Creole Languages & Candomblé History
by Iya Melissa
One of the strongest markers of resilience in the African diaspora is language. As an undergraduate I studied linguistics. Although West African languages were not the focus of any classes that I took, it was impossible not to make connections between West African languages and the ways that African Americans, Afro-Cubans, Afro-Brazilians, Jamaicans, and Haitians speak. These are not the only connections to be made, but they’re the cultures that I had the most experience with at the time, and the similarities were glaring.
In the United States we often refer to AAVE – African American Vernacular English, and seldom see it as a creole (although it is recognized as a dialect). While AAVE isn’t a creole, the syntactical structure of the dialect is remarkably similar to West African language in general – Yoruba specifically, since that’s the West African language I’m familiar with. Many of us also have Carolinian and Georgian Gullah-Geechie or Louisianna Creole roots. Gullah and Creole are easily recognized as creole languages due to obvious words that come from other languages. English speakers often struggle to understand Gullah and Creole due to both the strong accent and unfamiliar vocabulary from other languages.
In the case of Gullah, the language remains a source of pride for African Americans with
roots on the Gullah-Geechie islands because it keeps them connected to their African past. The same can be said of Haitian Creole and Cuban Lukumi vocabulary. While the latter is used mostly in religious contexts, it nonetheless speaks to the pride that many Cubans have in being African descendants.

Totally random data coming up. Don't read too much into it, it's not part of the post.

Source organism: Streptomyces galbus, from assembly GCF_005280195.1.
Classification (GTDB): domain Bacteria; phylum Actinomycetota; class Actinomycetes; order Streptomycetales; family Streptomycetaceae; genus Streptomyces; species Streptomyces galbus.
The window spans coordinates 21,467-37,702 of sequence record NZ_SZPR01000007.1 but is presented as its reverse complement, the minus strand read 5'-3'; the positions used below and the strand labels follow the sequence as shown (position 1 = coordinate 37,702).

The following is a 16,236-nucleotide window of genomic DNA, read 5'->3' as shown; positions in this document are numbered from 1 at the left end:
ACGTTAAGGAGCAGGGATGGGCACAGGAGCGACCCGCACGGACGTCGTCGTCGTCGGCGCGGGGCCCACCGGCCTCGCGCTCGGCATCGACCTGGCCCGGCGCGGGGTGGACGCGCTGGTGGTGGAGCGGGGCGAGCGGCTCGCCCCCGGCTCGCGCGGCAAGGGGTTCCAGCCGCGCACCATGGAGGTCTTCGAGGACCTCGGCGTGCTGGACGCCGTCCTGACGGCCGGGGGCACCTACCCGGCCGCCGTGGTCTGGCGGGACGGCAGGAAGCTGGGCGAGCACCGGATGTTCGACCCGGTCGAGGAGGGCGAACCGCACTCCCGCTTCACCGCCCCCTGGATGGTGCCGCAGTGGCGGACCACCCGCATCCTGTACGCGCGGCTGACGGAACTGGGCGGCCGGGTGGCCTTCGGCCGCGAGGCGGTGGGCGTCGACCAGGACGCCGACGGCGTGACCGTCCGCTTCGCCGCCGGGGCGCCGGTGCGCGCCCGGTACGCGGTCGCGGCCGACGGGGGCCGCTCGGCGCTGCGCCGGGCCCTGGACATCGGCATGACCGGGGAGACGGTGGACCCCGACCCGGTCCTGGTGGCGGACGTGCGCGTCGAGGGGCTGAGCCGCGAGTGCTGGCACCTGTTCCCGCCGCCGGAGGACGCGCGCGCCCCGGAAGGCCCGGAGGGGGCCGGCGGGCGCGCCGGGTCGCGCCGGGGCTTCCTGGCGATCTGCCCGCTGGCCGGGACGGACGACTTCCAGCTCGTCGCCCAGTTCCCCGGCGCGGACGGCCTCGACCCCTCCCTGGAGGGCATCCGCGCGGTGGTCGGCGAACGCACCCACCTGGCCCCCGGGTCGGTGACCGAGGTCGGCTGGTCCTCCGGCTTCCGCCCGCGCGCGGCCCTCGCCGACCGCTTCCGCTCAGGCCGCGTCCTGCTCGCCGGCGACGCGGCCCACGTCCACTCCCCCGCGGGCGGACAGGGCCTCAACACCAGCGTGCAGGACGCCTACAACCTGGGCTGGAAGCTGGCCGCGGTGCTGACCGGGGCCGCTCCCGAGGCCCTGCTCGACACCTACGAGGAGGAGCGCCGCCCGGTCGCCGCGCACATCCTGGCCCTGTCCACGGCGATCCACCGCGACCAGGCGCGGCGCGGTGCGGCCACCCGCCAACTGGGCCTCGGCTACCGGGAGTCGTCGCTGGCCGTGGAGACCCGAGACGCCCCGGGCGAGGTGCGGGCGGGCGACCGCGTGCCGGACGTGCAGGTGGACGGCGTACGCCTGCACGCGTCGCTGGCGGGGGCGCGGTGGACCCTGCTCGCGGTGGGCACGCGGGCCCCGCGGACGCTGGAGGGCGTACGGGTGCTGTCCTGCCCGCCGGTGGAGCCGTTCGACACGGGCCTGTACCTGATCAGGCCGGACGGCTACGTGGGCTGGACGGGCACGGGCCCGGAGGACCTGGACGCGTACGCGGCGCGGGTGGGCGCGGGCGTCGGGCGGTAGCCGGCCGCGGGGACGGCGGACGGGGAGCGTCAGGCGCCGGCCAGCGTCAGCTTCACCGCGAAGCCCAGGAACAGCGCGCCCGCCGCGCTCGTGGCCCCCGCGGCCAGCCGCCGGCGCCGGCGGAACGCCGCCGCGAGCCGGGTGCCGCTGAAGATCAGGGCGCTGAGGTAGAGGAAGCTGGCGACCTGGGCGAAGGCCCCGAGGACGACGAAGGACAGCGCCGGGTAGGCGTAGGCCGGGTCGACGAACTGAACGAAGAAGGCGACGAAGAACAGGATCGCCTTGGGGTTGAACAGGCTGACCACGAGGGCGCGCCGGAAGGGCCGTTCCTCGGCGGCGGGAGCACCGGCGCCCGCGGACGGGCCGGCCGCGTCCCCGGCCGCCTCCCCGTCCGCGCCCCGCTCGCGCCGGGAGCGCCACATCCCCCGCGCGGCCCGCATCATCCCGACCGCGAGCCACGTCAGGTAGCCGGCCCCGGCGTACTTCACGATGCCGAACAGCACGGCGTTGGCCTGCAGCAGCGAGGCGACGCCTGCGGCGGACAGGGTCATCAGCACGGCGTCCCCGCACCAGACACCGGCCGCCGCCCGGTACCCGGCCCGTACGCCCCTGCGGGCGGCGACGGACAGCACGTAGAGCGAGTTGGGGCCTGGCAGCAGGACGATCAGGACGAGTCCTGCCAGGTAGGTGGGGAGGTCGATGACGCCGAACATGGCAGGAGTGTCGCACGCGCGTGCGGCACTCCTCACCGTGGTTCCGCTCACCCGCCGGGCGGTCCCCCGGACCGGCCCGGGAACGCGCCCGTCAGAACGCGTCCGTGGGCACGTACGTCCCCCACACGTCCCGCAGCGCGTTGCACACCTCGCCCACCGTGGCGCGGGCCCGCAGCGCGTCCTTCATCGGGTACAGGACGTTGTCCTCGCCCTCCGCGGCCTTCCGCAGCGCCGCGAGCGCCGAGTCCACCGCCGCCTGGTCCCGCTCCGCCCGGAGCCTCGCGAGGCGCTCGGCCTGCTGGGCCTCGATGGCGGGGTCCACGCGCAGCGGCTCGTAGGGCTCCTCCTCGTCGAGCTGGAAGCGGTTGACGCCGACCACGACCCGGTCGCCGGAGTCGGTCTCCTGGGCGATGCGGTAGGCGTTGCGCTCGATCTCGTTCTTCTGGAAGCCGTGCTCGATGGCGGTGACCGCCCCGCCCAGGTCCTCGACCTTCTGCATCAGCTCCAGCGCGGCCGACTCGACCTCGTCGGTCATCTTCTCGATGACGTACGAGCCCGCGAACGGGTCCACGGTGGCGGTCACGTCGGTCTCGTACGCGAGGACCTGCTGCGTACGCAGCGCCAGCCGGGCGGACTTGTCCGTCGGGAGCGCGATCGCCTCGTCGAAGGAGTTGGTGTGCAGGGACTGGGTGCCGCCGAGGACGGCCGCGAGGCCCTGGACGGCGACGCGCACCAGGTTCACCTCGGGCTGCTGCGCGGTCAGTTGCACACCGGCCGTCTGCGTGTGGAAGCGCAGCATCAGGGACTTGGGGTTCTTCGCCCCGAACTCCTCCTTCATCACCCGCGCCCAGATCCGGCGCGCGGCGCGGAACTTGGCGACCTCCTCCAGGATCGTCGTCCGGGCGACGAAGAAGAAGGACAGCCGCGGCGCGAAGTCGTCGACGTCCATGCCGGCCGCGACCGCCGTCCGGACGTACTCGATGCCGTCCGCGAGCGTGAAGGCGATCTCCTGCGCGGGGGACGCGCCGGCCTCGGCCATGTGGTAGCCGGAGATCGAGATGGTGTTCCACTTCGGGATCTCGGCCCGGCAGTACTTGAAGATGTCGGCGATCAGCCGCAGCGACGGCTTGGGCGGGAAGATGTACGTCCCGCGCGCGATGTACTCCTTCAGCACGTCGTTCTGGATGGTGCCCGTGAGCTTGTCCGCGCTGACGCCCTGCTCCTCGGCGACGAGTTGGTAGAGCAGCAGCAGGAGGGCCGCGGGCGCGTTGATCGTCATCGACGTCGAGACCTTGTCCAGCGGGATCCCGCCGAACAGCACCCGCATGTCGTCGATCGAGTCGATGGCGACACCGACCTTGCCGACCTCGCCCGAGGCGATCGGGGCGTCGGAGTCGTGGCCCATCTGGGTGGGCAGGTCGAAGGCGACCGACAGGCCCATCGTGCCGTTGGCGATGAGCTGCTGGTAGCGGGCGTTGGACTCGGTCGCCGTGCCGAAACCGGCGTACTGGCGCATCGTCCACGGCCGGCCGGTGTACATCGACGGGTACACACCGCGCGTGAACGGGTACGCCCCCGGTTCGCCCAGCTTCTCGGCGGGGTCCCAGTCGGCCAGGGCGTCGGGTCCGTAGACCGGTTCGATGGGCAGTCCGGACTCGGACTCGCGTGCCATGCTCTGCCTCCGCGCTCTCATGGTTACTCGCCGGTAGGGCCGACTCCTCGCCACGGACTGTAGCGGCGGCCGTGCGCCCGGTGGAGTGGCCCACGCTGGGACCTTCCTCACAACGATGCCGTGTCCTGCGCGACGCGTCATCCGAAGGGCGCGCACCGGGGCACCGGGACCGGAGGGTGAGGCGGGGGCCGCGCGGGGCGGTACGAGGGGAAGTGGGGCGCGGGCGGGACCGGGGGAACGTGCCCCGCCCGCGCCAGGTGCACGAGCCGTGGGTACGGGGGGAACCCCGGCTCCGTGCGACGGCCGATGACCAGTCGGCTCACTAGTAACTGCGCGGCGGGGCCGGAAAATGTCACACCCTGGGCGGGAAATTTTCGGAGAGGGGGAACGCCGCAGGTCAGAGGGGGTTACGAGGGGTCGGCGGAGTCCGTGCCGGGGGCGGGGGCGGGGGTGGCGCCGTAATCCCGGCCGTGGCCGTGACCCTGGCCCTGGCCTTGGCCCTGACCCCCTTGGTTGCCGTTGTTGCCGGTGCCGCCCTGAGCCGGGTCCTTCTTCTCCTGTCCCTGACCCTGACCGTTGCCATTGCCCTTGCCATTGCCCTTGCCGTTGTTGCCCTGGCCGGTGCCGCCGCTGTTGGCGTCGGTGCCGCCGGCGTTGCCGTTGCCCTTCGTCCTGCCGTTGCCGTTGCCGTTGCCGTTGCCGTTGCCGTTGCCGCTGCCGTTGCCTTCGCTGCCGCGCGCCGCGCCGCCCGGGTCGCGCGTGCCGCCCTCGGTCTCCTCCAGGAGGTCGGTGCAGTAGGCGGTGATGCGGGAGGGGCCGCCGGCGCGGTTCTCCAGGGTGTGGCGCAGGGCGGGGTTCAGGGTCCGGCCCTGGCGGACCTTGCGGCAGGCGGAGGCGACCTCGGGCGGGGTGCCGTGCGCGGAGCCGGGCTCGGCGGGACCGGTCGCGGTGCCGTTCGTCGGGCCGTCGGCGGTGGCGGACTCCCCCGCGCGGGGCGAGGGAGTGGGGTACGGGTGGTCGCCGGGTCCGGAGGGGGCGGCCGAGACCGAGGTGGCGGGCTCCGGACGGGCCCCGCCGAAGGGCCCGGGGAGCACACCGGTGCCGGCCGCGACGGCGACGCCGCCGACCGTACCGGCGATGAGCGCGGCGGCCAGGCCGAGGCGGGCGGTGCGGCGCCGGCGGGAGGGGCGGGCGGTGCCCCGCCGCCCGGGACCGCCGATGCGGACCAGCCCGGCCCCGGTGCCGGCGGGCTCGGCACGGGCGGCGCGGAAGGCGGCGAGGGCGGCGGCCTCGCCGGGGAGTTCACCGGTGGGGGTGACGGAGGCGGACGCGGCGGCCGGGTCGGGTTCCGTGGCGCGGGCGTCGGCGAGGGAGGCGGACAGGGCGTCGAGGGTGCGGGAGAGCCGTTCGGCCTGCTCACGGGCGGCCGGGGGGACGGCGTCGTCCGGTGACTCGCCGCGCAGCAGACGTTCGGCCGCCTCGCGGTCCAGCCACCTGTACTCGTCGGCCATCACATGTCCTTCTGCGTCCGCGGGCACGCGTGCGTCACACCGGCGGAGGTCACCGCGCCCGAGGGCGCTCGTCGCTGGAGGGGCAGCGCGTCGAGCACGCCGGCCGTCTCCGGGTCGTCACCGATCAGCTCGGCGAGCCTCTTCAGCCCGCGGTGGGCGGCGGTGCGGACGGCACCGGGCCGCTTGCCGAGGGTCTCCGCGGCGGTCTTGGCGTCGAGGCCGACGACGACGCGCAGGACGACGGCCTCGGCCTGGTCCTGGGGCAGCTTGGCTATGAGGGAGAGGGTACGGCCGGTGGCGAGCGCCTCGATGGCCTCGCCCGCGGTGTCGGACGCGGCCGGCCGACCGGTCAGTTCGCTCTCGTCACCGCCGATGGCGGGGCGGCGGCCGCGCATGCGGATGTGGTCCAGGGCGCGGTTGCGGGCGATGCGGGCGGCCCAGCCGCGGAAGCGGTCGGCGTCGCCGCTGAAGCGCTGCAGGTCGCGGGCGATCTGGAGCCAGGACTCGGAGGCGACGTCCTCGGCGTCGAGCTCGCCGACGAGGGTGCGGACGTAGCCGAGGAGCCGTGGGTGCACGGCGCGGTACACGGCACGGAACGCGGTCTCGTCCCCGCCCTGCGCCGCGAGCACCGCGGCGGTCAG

In Brazil, Central and West African languages live in the 21st Century mostly in the realm of religious worship – through songs, prayers and chants. There are also many Central and West African vocabulary words that have become part of Brazilian Portuguese Vernacular in addition to conversational words that are used in religious temples when not praying, singing or dancing. Similar to other places in the African diaspora, for African descendants these remnants of Africa are part and parcel of identity formation.
Lorenzo Turner was enthralled by these connections. His studies carried him from the American South where he focused on Gullah language to South America where he could take an up close and personal look at Africans and their children in Bahia during the 1940s. He recorded people speaking and singing in Yoruba, and well as captured photographs of people in Bahia who could still fluently speak an African language.
A double CD was released at the end of October where you can listen to over 20 tracks of Lorenzo Turner’s recordings. Listen here